Published by City Farmer, Canada's Office of Urban Agriculture

Supporting And Encouraging Food Security Within Urban Agriculture Initiatives In Gaza Refugees Camps

On this web page we have placed the Context, Short Project Description and Final Conclusions And Prospects. The complete report can be downloaded here. (PDF) Supporting And Encouraging Food Security Within Urban Agriculture Initiatives In Gaza Refugees Camps

Ahmed Sourani
Director of Projects & External Relations Dept.
Agricultural Development Association (PARC)-Gaza
Gaza, P.O. Box; 225
Tel: +972 (or 970) 8 2805042
Fax: + 972 (or 970) 8 2805039
Mobile:+972 (or 970 ) 599 302 704

1. Context

Urban Agriculture (UA) is the production of food within and at the periphery of cities. It includes any activity associated with growing crops and some forms of livestock in or very near cities for local consumption, either by the producers themselves or by other when food is marketed. It is also associated with organic agriculture and treated wastewater reuse.

The Gaza Strip, where exists a rapid increase of population and expansion of cities and Refugees Camps; a severe limitation of agricultural land; and a high need for safe food, incoming generation activities and improving environment quality; is the suitable place for developing this kind of agriculture and contributing, in this way, to the food security in the area.

2. Short Project Description

The project tries to develop different UA activities in several Refugees Camps in the Gaza Strip: Jabalia Camp (North Area), Nusserait and Al Bureij Camps (Middle Area) and Khan Younis and Rafah Camps (South Area).

The beneficiaries, 81 families in total, have received intensive technical training in different aspects of UA and organic farming and brochures related to it in order to cultivate their own crops in backyards in their houses or small greenhouses (40m2 or 20m2) on their roofs, which have been provided and totally equipped by the own project. Moreover, they have received continuous technical advice during the entire project. Their contribution to the project has been the roof and garden conversion; assistance during the establishment of greenhouses and backyards; and the water supply for irrigation.

The project objective is not only to improve the health, food security, environmental and social situation in these families, but it is a step more in the research for the implantation and proliferation of the Urban Agriculture in the Gaza Strip.

6. Final Conclusions And Prospects

At the moment, Urban Agriculture in the Gaza Strip is characterized by its notable social and nutritional benefits for the population, especially for refugees (target group in the project).

Its social importance lies in the urban agriculture capacity to offer agricultural activities and education in this subject to a population which lost this possibility when they had to leave their lands and arrive at a place where the green spaces are limited and the inactivity very common. In fact, the possibility of cultivating by themselves and to teach the children in it is strongly valued by the project beneficiaries.

Concerning to the nutritional benefits in the families, urban agriculture lets them consume fresh vegetables easily and with high quality in a place where doesn't exist control and regulation about kind and quantity of pesticides in the agriculture. Therefore, its contribution to the food security is very significant and with great potential for all the Gaza Strip.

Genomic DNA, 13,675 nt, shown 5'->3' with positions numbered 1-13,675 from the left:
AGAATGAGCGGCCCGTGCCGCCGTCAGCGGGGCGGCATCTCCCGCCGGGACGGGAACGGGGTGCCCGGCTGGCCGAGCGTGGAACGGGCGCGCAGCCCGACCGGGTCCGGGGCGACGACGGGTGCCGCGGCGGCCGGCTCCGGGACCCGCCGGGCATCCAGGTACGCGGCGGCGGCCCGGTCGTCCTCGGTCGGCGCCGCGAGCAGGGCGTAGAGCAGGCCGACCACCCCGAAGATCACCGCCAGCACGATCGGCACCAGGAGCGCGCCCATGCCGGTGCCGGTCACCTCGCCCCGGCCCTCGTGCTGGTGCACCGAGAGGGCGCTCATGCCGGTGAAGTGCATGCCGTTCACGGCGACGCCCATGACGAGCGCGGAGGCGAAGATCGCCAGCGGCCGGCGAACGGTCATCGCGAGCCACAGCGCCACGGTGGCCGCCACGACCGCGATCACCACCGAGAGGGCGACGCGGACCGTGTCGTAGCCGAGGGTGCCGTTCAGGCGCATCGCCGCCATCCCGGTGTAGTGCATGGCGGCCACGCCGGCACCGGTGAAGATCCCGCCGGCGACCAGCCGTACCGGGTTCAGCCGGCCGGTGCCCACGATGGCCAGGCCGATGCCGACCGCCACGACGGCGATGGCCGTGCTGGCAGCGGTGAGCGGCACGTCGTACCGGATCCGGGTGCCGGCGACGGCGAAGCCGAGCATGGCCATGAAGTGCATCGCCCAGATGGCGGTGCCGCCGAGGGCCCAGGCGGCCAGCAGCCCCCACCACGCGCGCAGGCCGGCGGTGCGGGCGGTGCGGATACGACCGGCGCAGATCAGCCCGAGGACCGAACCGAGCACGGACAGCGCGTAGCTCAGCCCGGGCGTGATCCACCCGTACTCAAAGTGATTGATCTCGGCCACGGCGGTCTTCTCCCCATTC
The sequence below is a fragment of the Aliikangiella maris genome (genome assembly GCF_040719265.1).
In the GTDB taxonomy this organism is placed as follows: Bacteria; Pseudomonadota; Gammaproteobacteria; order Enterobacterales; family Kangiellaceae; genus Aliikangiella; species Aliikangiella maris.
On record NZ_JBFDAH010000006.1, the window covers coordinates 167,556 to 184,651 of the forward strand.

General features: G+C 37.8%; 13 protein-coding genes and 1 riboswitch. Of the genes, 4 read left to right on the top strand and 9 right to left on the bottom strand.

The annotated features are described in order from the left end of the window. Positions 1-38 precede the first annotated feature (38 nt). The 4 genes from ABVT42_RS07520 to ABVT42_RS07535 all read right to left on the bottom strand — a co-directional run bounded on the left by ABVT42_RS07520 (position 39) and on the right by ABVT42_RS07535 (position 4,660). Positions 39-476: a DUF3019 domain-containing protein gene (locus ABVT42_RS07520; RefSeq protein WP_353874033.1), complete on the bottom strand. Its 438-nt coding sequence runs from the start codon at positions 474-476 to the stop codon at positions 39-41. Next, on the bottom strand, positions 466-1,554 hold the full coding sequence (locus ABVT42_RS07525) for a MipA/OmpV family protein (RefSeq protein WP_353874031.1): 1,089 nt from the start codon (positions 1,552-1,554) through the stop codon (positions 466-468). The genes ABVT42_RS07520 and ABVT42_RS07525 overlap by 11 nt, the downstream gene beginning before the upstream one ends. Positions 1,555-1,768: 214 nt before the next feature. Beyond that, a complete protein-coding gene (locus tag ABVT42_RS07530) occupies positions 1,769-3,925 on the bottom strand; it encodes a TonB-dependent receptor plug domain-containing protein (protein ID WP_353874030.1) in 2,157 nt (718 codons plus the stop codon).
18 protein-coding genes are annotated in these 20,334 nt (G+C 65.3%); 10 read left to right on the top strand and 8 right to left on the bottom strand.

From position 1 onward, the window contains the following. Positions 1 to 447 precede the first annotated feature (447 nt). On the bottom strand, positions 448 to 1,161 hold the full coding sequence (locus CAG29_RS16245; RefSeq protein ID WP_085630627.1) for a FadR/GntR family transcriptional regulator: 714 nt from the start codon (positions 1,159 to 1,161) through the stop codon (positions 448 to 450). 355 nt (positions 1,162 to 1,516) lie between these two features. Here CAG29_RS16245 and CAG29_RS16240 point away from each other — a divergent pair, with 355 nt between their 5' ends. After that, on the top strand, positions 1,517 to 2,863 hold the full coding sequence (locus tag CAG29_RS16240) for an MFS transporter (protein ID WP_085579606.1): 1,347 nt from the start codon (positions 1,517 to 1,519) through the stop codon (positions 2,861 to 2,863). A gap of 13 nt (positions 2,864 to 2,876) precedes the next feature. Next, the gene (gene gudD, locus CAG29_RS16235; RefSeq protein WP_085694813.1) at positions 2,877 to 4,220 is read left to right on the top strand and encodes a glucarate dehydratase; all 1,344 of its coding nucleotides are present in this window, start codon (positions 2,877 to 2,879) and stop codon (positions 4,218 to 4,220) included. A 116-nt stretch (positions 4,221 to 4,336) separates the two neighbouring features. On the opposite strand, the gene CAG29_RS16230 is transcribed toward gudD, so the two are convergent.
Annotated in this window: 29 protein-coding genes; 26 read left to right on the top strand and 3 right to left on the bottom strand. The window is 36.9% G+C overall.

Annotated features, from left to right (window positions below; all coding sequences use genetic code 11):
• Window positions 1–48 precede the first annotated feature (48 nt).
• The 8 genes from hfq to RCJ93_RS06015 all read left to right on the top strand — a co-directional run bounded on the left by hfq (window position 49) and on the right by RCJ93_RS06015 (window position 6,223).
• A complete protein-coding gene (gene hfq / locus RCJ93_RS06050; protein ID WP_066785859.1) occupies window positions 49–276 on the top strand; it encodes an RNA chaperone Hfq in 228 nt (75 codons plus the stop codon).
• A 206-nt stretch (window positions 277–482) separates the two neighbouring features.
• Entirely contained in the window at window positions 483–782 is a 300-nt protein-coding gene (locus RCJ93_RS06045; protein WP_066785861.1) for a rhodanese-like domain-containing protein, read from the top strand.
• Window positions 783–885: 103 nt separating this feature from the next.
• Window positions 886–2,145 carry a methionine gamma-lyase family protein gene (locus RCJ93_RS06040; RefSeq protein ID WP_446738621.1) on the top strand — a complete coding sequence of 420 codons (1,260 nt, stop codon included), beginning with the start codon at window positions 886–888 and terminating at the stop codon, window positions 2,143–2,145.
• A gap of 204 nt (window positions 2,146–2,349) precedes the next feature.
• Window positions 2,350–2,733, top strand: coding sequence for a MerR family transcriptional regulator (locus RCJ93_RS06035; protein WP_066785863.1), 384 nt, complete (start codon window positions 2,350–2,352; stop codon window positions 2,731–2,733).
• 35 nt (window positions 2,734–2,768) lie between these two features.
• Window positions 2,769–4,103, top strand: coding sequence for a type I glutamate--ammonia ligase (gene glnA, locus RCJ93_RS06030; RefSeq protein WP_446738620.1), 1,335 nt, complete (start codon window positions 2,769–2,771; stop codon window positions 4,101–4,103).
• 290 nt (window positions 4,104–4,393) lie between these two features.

Supporting and encouraging food security within Urban Agriculture initiatives in Gaza Refugees Camps. Urban Agriculture on top roofs.

In the environmental level, the project didn't have notable negative repercussions. What is more, we can consider present positive impacts since green spaces contribute to clean the air and environmental increased awareness; and potential positive impacts if the compost use is encouraged and the possibility of reuse of treated wastewater is studied. Regarding economic aspect, in order to reach the sustainability of the activities, PARC has designed several strategies which will be developed through the pilot projects.

Until now, we have worked with the strategy 1, that means: an external organization covers the initial greenhouse fixed costs in such a way that the families only have to cover running costs and eventual greenhouse enlargement cost with the productions benefits. This strategy can be directed in the future towards a vegetables selection for assuring total familiar supply in these vegetables (strategy 3) or vegetables selection for selling and income generation (strategy 4). Other strategy, which can be combined with the previous, is to decrease the initial investment (strategy 2).

Moreover, although this project was directed towards growing on the top roof in the refugee camps, there are other kind of urban agriculture activities which can be developed in the Gaza Strip. Pigeon and rabbits breeding on the top roof, for example, is a particularly interesting activity developed by PARC in a pilot project in the refugees camps; and, to establish backyards in other places in Gaza where garden size in the houses is more suitable than in a refugees camp, would contribute to the food security in the families too. Owing to the great urban agriculture potential in the Gaza Strip, PARC aspires to create an Urban Agriculture Research Center to contribute to its consolidation and optimization in the Gaza Strip.

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February 20, 2006

Published by City Farmer
Canada's Office of Urban Agriculture